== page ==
The Good, Bad, And Ugly Of Basic Liability Auto Insurance Coverage
The requirement to maintain auto insurance in most states is a law that protects all drivers from facing an auto accident without getting paid for damages caused to their vehicle by another driver. However, having to maintain auto insurance is also an extra bill that individuals have to take on, which can be strenuous on the budget if you don't have a lot to work with already. In this situation, most drivers opt for basic liability coverage if they can. If you are carrying the basic liability coverage on your automobile, there are some good points to keep in mind, some bad pitfalls to consider, and one ugly truth you have to keep in mind.
The Good About Basic Liability Coverage
When you're on a strict budget, liability coverage gives you the minimum level of coverage while still keeping you within the limits set forth by the state where you reside. The standard allowed liability coverage minimum does depend on where you live, so this basic amount can vary from place to place. This is also a good auto insurance option if you have other factors that drive up the price of your coverage because you are a high-risk driver or have special needs, such as
- if you have prior accidents on your driving record
- if you have a teen driver on your policy
- if you have previously been charged with a DUI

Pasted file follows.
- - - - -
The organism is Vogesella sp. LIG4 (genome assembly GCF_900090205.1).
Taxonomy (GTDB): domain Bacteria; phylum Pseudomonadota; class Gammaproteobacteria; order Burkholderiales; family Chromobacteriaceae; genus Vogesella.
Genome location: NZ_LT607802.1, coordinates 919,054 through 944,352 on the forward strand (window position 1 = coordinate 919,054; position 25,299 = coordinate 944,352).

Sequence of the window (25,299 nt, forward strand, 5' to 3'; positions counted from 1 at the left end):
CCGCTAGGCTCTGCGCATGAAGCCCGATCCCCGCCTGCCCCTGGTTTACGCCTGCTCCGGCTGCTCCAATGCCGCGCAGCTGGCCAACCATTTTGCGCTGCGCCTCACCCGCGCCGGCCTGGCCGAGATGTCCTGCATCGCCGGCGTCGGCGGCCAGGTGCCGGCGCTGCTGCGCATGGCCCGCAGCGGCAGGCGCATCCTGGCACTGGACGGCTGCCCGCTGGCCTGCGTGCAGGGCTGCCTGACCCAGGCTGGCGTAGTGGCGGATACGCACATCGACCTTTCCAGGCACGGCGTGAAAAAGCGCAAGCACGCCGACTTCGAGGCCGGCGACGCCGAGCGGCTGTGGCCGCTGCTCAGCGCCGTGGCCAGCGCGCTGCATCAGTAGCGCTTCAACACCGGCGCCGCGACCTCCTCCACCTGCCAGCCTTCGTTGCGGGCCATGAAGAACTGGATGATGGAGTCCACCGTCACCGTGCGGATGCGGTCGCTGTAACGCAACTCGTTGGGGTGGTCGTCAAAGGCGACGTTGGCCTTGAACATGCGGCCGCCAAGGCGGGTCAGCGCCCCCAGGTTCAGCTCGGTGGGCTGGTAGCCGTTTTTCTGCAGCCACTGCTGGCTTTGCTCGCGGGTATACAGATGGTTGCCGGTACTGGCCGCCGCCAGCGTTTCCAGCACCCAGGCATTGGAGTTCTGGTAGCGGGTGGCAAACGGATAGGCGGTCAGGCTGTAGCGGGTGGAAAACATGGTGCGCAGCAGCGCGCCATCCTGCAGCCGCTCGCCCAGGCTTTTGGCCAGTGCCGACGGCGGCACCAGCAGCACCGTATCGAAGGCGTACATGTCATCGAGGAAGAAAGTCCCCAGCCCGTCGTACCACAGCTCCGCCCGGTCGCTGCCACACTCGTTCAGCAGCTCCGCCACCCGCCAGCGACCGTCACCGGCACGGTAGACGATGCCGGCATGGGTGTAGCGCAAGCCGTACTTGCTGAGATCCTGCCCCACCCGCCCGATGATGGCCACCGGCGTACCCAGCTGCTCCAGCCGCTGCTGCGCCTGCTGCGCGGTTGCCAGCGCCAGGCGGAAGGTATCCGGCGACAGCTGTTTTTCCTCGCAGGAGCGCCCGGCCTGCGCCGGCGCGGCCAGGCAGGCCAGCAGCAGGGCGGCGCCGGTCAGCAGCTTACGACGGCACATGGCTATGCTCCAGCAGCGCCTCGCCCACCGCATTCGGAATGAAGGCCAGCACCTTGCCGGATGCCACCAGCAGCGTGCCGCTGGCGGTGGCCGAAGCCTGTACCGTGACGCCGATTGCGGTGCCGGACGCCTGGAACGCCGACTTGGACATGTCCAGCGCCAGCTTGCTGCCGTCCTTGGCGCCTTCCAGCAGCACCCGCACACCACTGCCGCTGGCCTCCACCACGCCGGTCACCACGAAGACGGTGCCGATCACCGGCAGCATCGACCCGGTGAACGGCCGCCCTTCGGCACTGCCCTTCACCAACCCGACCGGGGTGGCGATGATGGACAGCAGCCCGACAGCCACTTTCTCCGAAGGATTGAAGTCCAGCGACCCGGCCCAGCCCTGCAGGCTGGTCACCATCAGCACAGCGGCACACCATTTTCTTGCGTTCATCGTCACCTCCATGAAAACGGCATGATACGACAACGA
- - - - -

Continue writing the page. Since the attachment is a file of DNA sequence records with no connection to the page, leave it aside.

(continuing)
- if you have multiple vehicles that you have to carry insurance on
The Bad About Liability Insurance Coverage
Because liability only provides coverage for the repair and medical costs for the other driver, you could be left paying out of pocket for the damages done to your own vehicle if you were the cause of an auto accident. This means that if you are involved in a wreck that is deemed your fault, your insurance will not help you get your wheels back on the road. For most, this is a risk most taking in order to save money on premium costs.
The Ugly Limitations of Liability Coverage
There are some situations when you will have to pay for more than just liability coverage. Specifically, if your vehicle is not fully owned by you. For example, if you have a lien on a new vehicle because you are still paying for it, the lien holder can require you to carry more than just liability. This is because the lien holder needs to be certain that in any accident, the costs of repairs of the vehicle will be covered.